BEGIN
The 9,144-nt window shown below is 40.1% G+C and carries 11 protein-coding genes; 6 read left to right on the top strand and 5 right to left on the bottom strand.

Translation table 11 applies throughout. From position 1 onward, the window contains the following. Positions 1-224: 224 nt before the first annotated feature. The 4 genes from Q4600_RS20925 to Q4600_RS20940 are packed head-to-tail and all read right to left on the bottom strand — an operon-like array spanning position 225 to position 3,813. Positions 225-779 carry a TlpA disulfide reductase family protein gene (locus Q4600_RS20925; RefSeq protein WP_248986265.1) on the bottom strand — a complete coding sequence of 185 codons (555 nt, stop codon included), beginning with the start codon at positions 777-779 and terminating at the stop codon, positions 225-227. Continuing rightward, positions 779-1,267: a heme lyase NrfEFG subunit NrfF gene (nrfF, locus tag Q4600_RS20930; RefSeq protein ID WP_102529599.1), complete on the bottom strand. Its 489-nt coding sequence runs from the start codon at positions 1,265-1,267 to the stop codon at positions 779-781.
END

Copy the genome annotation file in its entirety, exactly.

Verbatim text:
The 9,144-nt window shown below is 40.1% G+C and carries 11 protein-coding genes; 6 read left to right on the top strand and 5 right to left on the bottom strand.

Translation table 11 applies throughout. From position 1 onward, the window contains the following. Positions 1-224: 224 nt before the first annotated feature. The 4 genes from Q4600_RS20925 to Q4600_RS20940 are packed head-to-tail and all read right to left on the bottom strand — an operon-like array spanning position 225 to position 3,813. Positions 225-779 carry a TlpA disulfide reductase family protein gene (locus Q4600_RS20925; RefSeq protein WP_248986265.1) on the bottom strand — a complete coding sequence of 185 codons (555 nt, stop codon included), beginning with the start codon at positions 777-779 and terminating at the stop codon, positions 225-227. Continuing rightward, positions 779-1,267: a heme lyase NrfEFG subunit NrfF gene (nrfF, locus tag Q4600_RS20930; RefSeq protein ID WP_102529599.1), complete on the bottom strand. Its 489-nt coding sequence runs from the start codon at positions 1,265-1,267 to the stop codon at positions 779-781.